It’s said  that actions speak louder then words, this very well may be  true.    So  I consider that when the questions is asked,   “What is your favorite spot in the Park?”   This is  difficult  to answer as there is much from which to choose  within the  6 million acres that make up the Adirondacks.  Mountains, lakes, rivers, take your pick.  Nothing beats a bluebird clear sky on the top of Marcy, the sense of remoteness of the Cold River Valley , the ruggedness of the Five Ponds Wilderness,   or  the lakes and ponds of the St Regis Canoe Area .  All would earn the top spot on someone’s list.  To help narrow it down I  thought I would have a better chance of arriving at an answer by letting my “actions” speak for me. I looked over my journal entries and found one spot more then any other kept coming up. Camp Santanoni,  located in the town of Newcomb.  In the last 15 years I have been there 8 or 9 times spending cumulatively better than two weeks. There must be a reason: ease of access, beautiful location,  great camping, fascinating  history. Hard to say, but we keep going back. It’s nice to see the progress that has been made on the restoration over that time period.  At the same time,  it is sad to see the loss of the barn due to a fire a number of years ago.

For those who do not know Camp Santanoni it is one of the only a few  Great Camps open to the public. The history of the place could fill  a book,  Santanoni: From Japanese Temple to Life at an Adirondack Great Camp  or  Great Camps of the Adirondacks. A remnant of the “Gilded Age”, Presidential visits, mysterious disappearance,  all  make for interesting reading, and an even more interesting destination.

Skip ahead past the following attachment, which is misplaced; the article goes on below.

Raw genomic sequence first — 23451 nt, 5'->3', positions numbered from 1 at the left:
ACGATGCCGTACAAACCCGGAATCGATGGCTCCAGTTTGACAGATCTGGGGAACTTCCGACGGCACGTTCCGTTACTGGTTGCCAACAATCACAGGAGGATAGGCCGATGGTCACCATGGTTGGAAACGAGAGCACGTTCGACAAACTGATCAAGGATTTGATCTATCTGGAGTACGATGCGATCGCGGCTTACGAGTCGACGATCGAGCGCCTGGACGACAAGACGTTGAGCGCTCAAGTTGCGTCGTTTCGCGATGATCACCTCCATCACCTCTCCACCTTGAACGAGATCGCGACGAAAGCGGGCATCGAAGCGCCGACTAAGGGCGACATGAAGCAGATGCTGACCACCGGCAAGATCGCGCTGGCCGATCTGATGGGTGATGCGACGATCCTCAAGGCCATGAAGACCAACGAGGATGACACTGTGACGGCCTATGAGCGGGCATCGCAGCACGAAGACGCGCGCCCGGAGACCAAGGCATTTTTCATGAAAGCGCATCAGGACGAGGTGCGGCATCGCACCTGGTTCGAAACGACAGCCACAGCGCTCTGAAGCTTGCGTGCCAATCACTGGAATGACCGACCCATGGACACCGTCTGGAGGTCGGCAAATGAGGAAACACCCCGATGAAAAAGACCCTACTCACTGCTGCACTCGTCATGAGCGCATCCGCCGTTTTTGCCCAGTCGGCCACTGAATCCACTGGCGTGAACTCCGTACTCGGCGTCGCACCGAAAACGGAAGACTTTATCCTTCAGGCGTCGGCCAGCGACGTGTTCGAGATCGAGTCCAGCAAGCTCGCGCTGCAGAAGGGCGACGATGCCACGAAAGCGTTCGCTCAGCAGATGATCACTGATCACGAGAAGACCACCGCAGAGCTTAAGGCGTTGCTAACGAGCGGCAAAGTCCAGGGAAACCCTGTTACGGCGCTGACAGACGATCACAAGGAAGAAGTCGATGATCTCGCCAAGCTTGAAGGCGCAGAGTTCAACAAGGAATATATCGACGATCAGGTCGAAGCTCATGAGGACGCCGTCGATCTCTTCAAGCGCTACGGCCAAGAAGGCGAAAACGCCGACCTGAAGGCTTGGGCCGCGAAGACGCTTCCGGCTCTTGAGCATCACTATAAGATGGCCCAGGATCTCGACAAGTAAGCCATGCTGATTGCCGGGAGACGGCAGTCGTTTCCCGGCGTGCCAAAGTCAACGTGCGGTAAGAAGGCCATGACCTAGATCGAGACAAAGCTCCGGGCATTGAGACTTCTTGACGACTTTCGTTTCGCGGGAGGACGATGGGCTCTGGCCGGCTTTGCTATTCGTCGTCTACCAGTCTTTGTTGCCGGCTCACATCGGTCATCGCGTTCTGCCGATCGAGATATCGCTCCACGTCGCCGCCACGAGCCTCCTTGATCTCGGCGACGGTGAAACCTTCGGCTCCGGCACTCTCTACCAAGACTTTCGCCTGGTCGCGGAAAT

While it takes it’s name from the near by mountain range it is also fitting as St. Anthony is the patron saint of lost causes for which unfortunately the camp certainly was. Once the State of New York took possession of the property in the early 1970s the plan was to tear down the camp and return the area to wilderness. After a series of court battles which the state lost the plan seemed to be one of benign neglect.  Absent the efforts of AARCH Camp Santanoni would be nothing but a memory.

The RT is approximately 10 miles, add 3 more if you want to hike around the lake, which I highly encourage you to consider.  The best way to truly enjoy this is to make it an over night or better yet weekend trip. This gives you time to explore not only the Camp itself, but the Farm Complex, as well as a chance to hike around Newcomb Lake. Don’t forget your bathing suit and plan on a swim at the small sandy beach just passed the Camp   Plan to stay at one of the two lean-tos or the numerous campsites spotted around the lake. If time does not allow it is still a very doable day hike on a nice woods road.  The alternative can be bikes or even a horse drawn wagon ride will work. . Either way you get there it is well worth the time and effort to get just a small glimpse into the past.

For help in planning your trip the Town of Newcomb is a good place to start. Try to go on a day of an event or during the summer when there is a guide on site to give you a tour.